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Re: [libvirt] [PATCH] Tell automake to use tar-pax instead of tar-v7 for make dist

On 10/27/2010 08:10 AM, Daniel P. Berrange wrote:
Use the newer and unlimited POSIX format instead.

NACK.  The whole point of using the v7 format is to be more portable to
more systems.  Rather, we should fix the filenames to be shorter; I'm on

What kind of systems don't support the newer POSIX formats ? Are there
actually any that are new enough for us to care about with libvirt ?
We're effectively only targetting OS that were released in the last
5 years, so either tar-pax or tar-ustar might be well enough supported
for our needs

Per the automake manual:


tar-v7 selects the old V7 tar format. This is the historical default. This antiquated format is understood by all tar implementations and supports file names with up to 99 characters. When given longer file names some tar implementations will diagnose the problem while other will generate broken tarballs or use non-portable extensions. Furthermore, the V7 format cannot store empty directories. When using this format, consider using the filename-length-max=99 option to catch file names too long.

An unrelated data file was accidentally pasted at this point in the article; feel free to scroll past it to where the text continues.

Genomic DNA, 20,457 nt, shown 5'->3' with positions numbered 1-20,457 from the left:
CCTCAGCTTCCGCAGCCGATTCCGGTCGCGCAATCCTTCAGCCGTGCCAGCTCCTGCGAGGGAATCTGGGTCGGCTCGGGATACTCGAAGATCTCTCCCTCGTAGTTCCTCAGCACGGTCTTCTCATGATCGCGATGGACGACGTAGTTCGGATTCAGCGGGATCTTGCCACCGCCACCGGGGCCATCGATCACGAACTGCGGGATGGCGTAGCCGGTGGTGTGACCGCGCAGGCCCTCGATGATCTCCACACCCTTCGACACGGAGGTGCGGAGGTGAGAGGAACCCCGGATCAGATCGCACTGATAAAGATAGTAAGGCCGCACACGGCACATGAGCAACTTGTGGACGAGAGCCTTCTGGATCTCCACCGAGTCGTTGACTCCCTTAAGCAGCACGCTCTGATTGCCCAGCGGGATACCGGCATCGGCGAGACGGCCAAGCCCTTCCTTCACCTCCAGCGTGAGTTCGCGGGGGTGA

tar-ustar selects the ustar format defined by POSIX 1003.1-1988. This format is believed to be old enough to be portable. It fully supports empty directories. It can store file names with up to 256 characters, provided that the file name can be split at directory separator in two parts, first of them being at most 155 bytes long. So, in most cases the maximum file name length will be shorter than 256 characters. However you may run against broken tar implementations that incorrectly handle file names longer than 99 characters (please report them to bug-automake gnu org so we can document this accurately).

tar-pax selects the new pax interchange format defined by POSIX 1003.1-2001. It does not limit the length of file names. However, this format is very young and should probably be restricted to packages that target only very modern platforms. There are moves to change the pax format in an upward-compatible way, so this option may refer to a more recent version in the future.

tar-ustar might be acceptable, but tar-pax is too risky. But why even worry about it, when it is trivial to avoid the problem in the first place? https://www.redhat.com/archives/libvir-list/2010-October/msg01078.html

Eric Blake   eblake redhat com    +1-801-349-2682
Libvirt virtualization library http://libvirt.org

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